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Planning Advice Note 50: controlling the environmental effects of surface mineral workings

Published: 31 Oct 1996
Part of:
Building, planning and design
0 7480 5652 1

Planning Advice Note (PAN) 50 provides advice on the more significant environmental effects arising from mineral working operations.

29 page PDF


29 page PDF


Planning Advice Note 50: controlling the environmental effects of surface mineral workings
Page 2

29 page PDF



specific environmental effects

27. The remainder of this PAN is devoted to providing summaries of good practice points in addressing the main effects associated with surface mineral extraction. The topics covered are traffic, blasting, noise, dust, visual intrusion ground and surfacewater, wastes and severance and footpaths. Details of the more technical aspects are to be addressed in the planned series of annexes to accompany the PAN. The first of these on "noise" is published with this PAN.


28. The potential offsite effects of traffic are :

  • to add to the number and size of vehicles on the road; this may cause congestion, accidents, difficulties for pedestrians;
  • damage to roads or their verges;
  • spilled or dropped material onto roads and spreading dust;
  • creating visual intrusion, air pollution, dust, noise and vibration in areas adjacent to the roads.

Onsite the potential effects are largely noise and dust in neighbouring areas.

29. Concern arises about traffic regardless of the type of mineral extracted. Parts of the industry acknowledge that traffic is one of the most intractable problems. Complaints arise from 'intimidation' by large vehicles, danger, roads unsuitable for the size of vehicle, damage to verges, dust, spillage, mud from wheels and body of vehicles, noise from early starts and early arrival at sites (parking off site), vibration and congestion.

30. Vehicles carrying minerals (particularly on local roads) are among the heaviest and possibly the largest to use the roads in question. They are often out of scale with the rural and urban roads they use, especially in the vicinity of the workings and customer's site. Even low traffic flows in sensitive areas give rise to complaints.

31. Empty lorries are an equal cause for concern. They tend to travel faster and be noisier because they suffer from 'bodyslap' when going over bumps or pot holes. If not sheeted, turbulence in empty bodies of vehicles may scour out dust.

32. Operators may be under commercial pressure to work 'unsocial' hours. Building contractors in urban areas require early delivery of aggregate or premixed concrete to avoid delays during the peak traffic hours. Roads Authorities / contractors need material for the start of the working day. Road maintenance work may be done outwith peak hours (especially at weekends) to avoid disruption to peak hour traffic. Pointers on current best practice are set out below.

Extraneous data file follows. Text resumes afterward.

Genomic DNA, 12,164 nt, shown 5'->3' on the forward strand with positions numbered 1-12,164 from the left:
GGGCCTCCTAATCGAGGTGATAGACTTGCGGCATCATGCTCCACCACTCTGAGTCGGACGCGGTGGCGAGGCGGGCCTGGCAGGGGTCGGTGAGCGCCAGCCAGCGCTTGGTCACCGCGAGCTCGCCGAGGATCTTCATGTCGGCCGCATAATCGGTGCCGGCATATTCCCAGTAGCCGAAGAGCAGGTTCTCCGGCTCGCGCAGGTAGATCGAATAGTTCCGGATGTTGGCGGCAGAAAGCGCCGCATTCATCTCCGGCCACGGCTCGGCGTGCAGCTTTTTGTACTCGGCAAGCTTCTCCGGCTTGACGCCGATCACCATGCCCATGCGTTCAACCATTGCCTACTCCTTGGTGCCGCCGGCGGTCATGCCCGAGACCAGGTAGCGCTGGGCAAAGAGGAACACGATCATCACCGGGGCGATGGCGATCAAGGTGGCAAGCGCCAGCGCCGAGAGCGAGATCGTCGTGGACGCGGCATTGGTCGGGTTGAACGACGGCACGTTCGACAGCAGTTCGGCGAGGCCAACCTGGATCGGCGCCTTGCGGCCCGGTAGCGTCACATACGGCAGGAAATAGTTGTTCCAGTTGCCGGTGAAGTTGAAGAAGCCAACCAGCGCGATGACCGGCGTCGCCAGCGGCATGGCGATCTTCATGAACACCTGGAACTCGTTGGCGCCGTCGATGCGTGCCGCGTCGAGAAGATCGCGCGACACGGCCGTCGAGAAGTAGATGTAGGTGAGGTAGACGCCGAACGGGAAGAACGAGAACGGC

Summary of Good Practice on traffic

Planning Authorities should :

  • encourage alternatives to road traffic especially onsite between an excavation and processing plant;
  • consider the need to agree or specify planning conditions relating to the :
    • site entrance, e.g. which way vehicles can turn,
    • provision of signposting,
    • sheeting of lorries before leaving the site,
    • provision of sheeting bays,
    • provision of information and instructions to drivers,
    • provision of adequate wheel / vehicle washing facilities
    • cleaning of roads when deemed necessary by the Roads Authority
    • hours of operation (vehicles arriving and leaving the site)
  • liaise with the Roads Authority to limit the size, weight or axle loads of vehicles using particularly difficult roads,
  • consider the construction of dedicated haul roads in relation to large scale proposals

Operators should :

  • seek alternatives to road haulage from excavation to processing plant or depot e.g. conveyors.
  • seek alternatives to longer distance road haulage e.g. rail
  • avoid sensitive areas and the use of large vehicles in narrow winding roads by agreeing routes,
  • require their drivers and others to use agreed routes, use washing facilities and sheet their vehicles where appropriate,
  • offer a legally binding agreement on matters that cannot be satisfactorily covered by planning conditions.

See ongoing research which will facilitate the production of a further Annex to this PAN.

Blasting Vibration, Overpressure and Flyrock.

33. The Explosives at Quarries Regulations 1988 were introduced in January 1990 accompanied by an Approved Code of Practice (ISBN 0 11 8854623). These Regulations take into account modern blasting practice and set out particular duties for the quarry owner and manager. One of the primary objectives is to reduce the fly rock from blasting activity. These Regulations and Codes of Practice are not exhaustive and only set out good blasting principles that should be adhered to in quarry blasting.

34. Blasting at surface mineral working gives rise to a number of effects :